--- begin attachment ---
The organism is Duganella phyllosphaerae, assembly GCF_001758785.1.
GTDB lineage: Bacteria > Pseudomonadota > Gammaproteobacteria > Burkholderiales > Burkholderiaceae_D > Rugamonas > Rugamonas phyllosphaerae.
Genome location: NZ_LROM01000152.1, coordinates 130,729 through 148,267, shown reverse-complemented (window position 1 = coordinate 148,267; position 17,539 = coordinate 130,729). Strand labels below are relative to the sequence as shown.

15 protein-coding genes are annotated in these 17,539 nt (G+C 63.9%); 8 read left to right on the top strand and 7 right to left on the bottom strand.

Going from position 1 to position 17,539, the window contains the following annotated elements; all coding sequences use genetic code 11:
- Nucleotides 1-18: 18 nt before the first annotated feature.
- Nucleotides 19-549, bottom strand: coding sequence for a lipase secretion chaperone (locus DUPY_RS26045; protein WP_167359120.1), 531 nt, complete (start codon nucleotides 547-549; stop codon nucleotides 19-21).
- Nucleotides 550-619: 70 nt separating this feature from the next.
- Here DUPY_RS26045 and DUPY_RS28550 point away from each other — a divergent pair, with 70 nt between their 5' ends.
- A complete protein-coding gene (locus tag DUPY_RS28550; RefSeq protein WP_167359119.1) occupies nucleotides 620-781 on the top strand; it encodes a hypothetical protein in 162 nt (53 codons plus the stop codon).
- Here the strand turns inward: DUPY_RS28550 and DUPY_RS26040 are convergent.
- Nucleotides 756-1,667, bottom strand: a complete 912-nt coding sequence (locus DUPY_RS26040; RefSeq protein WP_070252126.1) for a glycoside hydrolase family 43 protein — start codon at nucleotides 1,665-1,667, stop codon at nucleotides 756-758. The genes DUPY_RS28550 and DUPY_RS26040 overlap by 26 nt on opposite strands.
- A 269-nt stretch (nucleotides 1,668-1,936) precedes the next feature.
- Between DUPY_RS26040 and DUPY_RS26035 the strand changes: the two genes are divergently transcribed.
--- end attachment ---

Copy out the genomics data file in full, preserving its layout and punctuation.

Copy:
The organism is Duganella phyllosphaerae, assembly GCF_001758785.1.
GTDB lineage: Bacteria > Pseudomonadota > Gammaproteobacteria > Burkholderiales > Burkholderiaceae_D > Rugamonas > Rugamonas phyllosphaerae.
Genome location: NZ_LROM01000152.1, coordinates 130,729 through 148,267, shown reverse-complemented (window position 1 = coordinate 148,267; position 17,539 = coordinate 130,729). Strand labels below are relative to the sequence as shown.

15 protein-coding genes are annotated in these 17,539 nt (G+C 63.9%); 8 read left to right on the top strand and 7 right to left on the bottom strand.

Going from position 1 to position 17,539, the window contains the following annotated elements; all coding sequences use genetic code 11:
- Nucleotides 1-18: 18 nt before the first annotated feature.
- Nucleotides 19-549, bottom strand: coding sequence for a lipase secretion chaperone (locus DUPY_RS26045; protein WP_167359120.1), 531 nt, complete (start codon nucleotides 547-549; stop codon nucleotides 19-21).
- Nucleotides 550-619: 70 nt separating this feature from the next.
- Here DUPY_RS26045 and DUPY_RS28550 point away from each other — a divergent pair, with 70 nt between their 5' ends.
- A complete protein-coding gene (locus tag DUPY_RS28550; RefSeq protein WP_167359119.1) occupies nucleotides 620-781 on the top strand; it encodes a hypothetical protein in 162 nt (53 codons plus the stop codon).
- Here the strand turns inward: DUPY_RS28550 and DUPY_RS26040 are convergent.
- Nucleotides 756-1,667, bottom strand: a complete 912-nt coding sequence (locus DUPY_RS26040; RefSeq protein WP_070252126.1) for a glycoside hydrolase family 43 protein — start codon at nucleotides 1,665-1,667, stop codon at nucleotides 756-758. The genes DUPY_RS28550 and DUPY_RS26040 overlap by 26 nt on opposite strands.
- A 269-nt stretch (nucleotides 1,668-1,936) precedes the next feature.
- Between DUPY_RS26040 and DUPY_RS26035 the strand changes: the two genes are divergently transcribed.